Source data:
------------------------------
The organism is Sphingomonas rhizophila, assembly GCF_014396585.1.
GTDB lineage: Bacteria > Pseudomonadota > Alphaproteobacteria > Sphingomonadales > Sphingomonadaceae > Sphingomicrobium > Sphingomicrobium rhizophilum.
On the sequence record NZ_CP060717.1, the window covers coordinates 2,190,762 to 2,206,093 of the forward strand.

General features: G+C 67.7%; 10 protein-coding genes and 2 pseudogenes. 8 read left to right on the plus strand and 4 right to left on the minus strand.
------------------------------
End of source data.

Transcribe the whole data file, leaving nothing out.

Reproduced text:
The organism is Sphingomonas rhizophila, assembly GCF_014396585.1.
GTDB lineage: Bacteria > Pseudomonadota > Alphaproteobacteria > Sphingomonadales > Sphingomonadaceae > Sphingomicrobium > Sphingomicrobium rhizophilum.
On the sequence record NZ_CP060717.1, the window covers coordinates 2,190,762 to 2,206,093 of the forward strand.

General features: G+C 67.7%; 10 protein-coding genes and 2 pseudogenes. 8 read left to right on the plus strand and 4 right to left on the minus strand.